A strategy for making progress

Often in a work environment I find I’m faced with difficult problems, and while I manage to find ways to move forward, I do this without knowing exactly what the end state should look like.

An example of such a problem might be agreeing the best process for something within a team, or a company. It’s something that will need to satisfy several factors, and might require bringing in new skills, or maybe making compromises. It’s difficult to know what the ideal process might be, especially given that any real situation is complex, and not all factors will be known at the start.

But there is a way to deal with this, and it’s a simple strategy: one step at a time. We don’t need to know all the details of the end state if all we want to do is move forward and make some improvements. The very act of making the next step is bound to reveal new information about our reality, will likely cause us to adjust our course, and will open up new possibilities for the subsequent step… and so we repeat that.

Some might recognise this as analogous to agile development: one step at a time, always improving what we have. In that scenario we might have a complete “backlog”—a list of things we want to achieve—which may look like a known end state, but those with a bit of experience know that things always change along the way.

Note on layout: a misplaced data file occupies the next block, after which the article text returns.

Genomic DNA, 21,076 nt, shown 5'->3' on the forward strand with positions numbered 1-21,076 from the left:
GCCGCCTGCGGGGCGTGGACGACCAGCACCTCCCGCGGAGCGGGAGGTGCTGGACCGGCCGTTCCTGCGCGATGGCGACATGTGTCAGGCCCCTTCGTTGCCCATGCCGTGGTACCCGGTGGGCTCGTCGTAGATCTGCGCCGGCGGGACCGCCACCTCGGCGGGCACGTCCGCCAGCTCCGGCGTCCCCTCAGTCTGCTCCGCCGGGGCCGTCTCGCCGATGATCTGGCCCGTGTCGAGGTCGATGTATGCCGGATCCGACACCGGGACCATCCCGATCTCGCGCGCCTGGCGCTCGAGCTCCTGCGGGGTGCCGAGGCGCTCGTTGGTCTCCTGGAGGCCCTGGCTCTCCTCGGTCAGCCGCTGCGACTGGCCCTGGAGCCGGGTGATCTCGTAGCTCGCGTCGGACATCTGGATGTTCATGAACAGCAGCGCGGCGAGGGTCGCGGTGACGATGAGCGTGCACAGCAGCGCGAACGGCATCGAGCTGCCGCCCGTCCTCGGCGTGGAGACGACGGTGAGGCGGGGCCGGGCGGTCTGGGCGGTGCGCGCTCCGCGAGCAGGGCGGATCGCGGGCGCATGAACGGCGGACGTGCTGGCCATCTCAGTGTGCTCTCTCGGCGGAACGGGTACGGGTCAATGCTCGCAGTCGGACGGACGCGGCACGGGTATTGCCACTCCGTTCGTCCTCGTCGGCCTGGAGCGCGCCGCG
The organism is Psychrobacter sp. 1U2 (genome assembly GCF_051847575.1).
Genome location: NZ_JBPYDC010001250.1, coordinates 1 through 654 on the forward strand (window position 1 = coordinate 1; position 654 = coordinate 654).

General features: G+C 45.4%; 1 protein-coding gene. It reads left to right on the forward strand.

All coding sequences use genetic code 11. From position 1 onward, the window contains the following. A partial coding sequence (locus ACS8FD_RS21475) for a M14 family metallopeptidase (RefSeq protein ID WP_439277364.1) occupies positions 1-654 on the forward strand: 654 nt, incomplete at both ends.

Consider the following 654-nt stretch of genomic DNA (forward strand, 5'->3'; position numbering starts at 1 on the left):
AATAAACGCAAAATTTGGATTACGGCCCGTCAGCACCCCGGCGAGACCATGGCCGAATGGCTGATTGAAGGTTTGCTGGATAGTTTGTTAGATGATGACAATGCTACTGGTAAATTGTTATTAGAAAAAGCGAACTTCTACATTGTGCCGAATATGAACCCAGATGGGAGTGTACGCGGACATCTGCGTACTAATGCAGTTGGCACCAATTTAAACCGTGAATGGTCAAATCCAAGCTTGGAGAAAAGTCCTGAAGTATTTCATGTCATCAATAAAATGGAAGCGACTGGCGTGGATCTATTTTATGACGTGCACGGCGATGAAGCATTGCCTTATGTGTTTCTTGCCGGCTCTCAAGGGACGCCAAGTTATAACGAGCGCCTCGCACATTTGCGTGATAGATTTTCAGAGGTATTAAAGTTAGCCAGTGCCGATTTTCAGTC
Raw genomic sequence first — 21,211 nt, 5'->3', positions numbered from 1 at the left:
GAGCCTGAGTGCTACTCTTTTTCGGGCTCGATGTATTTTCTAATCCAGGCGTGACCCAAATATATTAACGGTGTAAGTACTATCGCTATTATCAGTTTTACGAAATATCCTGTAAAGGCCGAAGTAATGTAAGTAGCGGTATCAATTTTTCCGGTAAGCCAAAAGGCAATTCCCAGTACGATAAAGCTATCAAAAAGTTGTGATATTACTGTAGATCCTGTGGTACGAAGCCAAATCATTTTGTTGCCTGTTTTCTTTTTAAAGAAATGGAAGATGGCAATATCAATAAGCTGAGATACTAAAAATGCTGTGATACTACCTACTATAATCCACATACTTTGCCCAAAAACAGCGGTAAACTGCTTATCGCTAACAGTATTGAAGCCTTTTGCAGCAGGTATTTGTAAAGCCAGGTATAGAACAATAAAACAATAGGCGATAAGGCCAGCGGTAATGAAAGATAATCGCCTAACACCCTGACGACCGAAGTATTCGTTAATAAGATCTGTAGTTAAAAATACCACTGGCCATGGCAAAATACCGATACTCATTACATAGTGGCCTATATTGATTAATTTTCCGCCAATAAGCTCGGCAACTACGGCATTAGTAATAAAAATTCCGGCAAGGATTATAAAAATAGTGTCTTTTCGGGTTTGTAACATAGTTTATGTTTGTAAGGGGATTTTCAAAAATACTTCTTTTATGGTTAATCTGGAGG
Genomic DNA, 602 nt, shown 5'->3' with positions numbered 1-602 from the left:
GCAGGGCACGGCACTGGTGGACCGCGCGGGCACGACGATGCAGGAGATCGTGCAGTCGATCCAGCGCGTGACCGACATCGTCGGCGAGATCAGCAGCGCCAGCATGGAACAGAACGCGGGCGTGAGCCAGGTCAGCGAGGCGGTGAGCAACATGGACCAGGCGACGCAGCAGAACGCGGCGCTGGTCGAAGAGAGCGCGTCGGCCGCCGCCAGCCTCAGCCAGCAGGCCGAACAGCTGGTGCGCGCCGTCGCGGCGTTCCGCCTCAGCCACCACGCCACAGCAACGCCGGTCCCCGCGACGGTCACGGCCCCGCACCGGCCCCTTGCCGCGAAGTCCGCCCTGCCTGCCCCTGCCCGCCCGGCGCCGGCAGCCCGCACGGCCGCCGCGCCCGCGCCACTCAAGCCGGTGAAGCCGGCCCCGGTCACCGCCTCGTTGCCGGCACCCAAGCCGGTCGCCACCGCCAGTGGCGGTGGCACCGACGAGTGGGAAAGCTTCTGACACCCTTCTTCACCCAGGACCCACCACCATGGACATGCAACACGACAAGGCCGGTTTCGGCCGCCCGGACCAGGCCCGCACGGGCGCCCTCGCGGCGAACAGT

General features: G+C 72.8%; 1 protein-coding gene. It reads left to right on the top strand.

This is also very similar to the idea behind Gerben Wierda’s “Chess and the Art of Enterprises Architecture”. The idea is that the end state of an enterprise’s large scale architecture cannot really be assumed in advance, despite what the experts say. Things will always change, and new information will always be revealed. He likes the required approach to a game of chess—always making a move to strengthen and advance our position in a constantly moving world, where the exact winning position is not known in advance.

Some people find it frustrating to move forward without having a complete plan or a detailed known end state. But the alternative is “analysis paralysis”, where we feel we cannot make the first move until we know the complete plan… which is likely to never happen with any real accuracy.

Photo by Tim Seyfi